|Official name||State of Indiana|
|Sub-regions||Ohio River Valley AVA|
|Climate region||Continental/humid subtropical|
|Total area||36,418 square miles (94,322 km2)|
|Size of planted vineyards||270 acres (109 ha)|
|Grapes produced||Aurore, Baco noir, Cabernet Franc, Cabernet Sauvignon, Catawba, Cayuga, Chambourcin, Chardonel, Chardonnay, Concord, Geisenheim, Gewürztraminer, Leon Millot, Marechal Foch, Merlot, Muscat Canelli, Niagara, Pinot gris, Pinot noir, Riesling, Sauvignon blanc, Seyval blanc, St. Vincent, Steuben, Traminette, Vidal blanc, Vignoles, Villard blanc, Viognier|
Indiana wine refers to wine made from grapes grown in the U.S. state of Indiana. Wine has been produced in the area since the early days of European colonization in the 18th century. In the mid-19th century, Indiana was the tenth-largest winegrape producing state in the country.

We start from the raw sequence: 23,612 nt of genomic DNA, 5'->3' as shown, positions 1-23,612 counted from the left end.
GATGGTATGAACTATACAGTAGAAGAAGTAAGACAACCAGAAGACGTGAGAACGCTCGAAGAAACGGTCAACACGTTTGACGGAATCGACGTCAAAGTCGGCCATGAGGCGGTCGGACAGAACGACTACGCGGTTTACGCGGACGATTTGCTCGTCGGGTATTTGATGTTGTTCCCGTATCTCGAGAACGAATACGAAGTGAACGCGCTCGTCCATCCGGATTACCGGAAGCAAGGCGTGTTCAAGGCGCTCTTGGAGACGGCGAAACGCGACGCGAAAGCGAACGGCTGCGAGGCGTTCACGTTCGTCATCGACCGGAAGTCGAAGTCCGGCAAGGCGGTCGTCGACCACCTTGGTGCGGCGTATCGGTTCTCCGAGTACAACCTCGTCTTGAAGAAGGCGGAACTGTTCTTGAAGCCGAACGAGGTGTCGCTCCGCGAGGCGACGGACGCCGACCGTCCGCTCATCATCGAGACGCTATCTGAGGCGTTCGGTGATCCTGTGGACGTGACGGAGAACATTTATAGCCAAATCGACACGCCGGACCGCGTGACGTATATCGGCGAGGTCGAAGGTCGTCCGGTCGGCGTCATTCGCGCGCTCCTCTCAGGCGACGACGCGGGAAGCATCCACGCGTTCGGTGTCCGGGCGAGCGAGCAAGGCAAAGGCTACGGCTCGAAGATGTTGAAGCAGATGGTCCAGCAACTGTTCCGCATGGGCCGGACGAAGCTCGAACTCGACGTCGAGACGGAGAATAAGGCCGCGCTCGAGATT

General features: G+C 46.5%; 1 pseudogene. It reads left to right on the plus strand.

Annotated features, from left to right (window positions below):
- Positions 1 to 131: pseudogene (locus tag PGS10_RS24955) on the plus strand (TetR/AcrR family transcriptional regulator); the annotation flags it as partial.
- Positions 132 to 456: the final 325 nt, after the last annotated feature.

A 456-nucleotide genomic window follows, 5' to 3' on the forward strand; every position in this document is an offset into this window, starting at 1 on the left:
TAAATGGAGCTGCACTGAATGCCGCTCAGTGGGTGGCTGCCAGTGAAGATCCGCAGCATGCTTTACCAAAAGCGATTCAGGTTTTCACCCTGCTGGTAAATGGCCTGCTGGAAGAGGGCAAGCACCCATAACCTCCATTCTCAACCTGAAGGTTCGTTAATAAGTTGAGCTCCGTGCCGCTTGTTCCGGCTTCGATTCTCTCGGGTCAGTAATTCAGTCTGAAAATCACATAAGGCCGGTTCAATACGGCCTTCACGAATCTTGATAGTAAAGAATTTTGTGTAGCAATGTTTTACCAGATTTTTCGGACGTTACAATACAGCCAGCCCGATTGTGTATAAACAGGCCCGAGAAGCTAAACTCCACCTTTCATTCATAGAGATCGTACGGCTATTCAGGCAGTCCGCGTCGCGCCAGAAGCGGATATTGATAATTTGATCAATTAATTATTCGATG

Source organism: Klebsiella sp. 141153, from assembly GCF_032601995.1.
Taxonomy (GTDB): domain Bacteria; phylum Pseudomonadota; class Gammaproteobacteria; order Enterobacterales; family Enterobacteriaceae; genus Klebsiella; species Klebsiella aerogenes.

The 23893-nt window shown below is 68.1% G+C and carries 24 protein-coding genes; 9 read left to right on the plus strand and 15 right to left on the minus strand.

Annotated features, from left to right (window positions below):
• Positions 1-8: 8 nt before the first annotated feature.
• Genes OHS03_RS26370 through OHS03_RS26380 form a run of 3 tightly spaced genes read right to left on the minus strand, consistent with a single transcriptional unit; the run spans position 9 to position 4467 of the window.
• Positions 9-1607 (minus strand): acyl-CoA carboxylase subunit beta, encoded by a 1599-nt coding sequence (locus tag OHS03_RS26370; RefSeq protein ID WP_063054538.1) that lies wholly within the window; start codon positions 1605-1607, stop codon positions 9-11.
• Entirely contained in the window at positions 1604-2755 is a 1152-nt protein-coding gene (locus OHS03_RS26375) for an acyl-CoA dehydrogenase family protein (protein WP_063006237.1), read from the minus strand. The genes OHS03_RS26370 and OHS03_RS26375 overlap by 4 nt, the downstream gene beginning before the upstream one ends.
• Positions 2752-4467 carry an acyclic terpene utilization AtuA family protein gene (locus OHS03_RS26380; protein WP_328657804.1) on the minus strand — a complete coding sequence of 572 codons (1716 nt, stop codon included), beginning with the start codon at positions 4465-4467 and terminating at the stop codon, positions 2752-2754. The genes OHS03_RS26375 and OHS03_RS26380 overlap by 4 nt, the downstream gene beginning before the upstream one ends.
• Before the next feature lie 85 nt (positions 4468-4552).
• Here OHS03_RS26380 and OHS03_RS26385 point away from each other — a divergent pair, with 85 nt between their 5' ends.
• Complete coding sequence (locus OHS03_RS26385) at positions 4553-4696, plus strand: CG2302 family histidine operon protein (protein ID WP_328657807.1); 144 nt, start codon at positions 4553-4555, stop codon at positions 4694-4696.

There are two American Viticultural Areas (AVA) in Indiana: the Ohio River Valley AVA which also contains portions of Kentucky and Ohio, and the Indiana Uplands AVA which is wholly located in south-central Indiana and includes the oldest and most prolific winery in Indiana, Oliver Winery.
- Appellation America (2007). "Indiana: Appellation Description". Retrieved Nov. 16, 2007.
|This Indiana-related article is a stub. You can help Wikipedia by expanding it.|
|This wine region article is a stub. You can help Wikipedia by expanding it.|